From the fire plough to the flint and steel, various methods of fire-starting have been devised to help hapless campers keep warm in the event of an emergency. Include the bow drill among these methods. The method involves the use of a bow-operated drill rubbed vigorously against a “fireboard.” While technique is crucial to the success of this method, using materials made of the proper wood can mean the difference between success and failure.
Tony Nester, outdoor survival expert and contributor to Outside Online, recommends using a “non-resinous” wood for the drill portion of the bow and drill method of fire making. This includes such woods as cottonwood, yucca and cedar. A drill should be between 10 and 12 inches in length and approximately ½ inch in diameter. One end of the drill rubs back and forth against the fireboard, creating enough friction-induced heat to cause a lighted coal to form on the fireboard.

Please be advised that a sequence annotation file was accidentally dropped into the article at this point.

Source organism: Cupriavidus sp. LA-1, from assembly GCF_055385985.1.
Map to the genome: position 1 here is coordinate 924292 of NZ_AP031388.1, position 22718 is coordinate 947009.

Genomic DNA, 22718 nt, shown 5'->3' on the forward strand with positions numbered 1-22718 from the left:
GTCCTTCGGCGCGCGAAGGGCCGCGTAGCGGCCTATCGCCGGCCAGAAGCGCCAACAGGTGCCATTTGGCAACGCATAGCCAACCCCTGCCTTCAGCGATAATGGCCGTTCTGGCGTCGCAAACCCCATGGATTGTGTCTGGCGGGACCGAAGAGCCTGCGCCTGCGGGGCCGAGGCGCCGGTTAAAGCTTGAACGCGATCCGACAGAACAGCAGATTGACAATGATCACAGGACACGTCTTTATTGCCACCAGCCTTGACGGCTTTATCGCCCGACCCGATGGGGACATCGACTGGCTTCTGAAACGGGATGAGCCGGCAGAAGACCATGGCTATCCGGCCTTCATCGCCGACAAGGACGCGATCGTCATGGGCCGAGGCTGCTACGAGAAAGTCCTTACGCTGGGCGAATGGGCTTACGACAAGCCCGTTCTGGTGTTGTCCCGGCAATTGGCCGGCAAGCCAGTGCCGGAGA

Choose a fireboard made of the same non-resinous wood as the drill. Unlike pine, for example, non-resinous woods do not emit sap, which can prevent a lighted coal from forming (references 2). For your fireboard, select a flat piece of wood measuring approximately 12 inches in length and 2 inches in width (references 2 & 3). A notch fashioned in the side of the fireboard serves as the base against which the head of the drill rotates.
Equally as crucial as the drill and fireboard, the bow, combined with a sturdy length of string, serves to rotate the drill back and forth. For the bow, the Missouri Department of Conservation recommends selecting a green stick, such as a piece of willow sapling. An ideal bow measures the length of your outstretched arm and roughly 1 to 2 inches in diameter. A notch carved into both ends of the bow serve as points of attachment for the string.
While one hand operates the bow, the other holds the drill steady, using a "socket" or "handhold." For this piece, select oak or hickory, or any piece of sturdy wood that will fit comfortably in your hand. A proper fit allows for a firm grip. A notch carved in the center of the socket acts as a groove for stablizing the drill.
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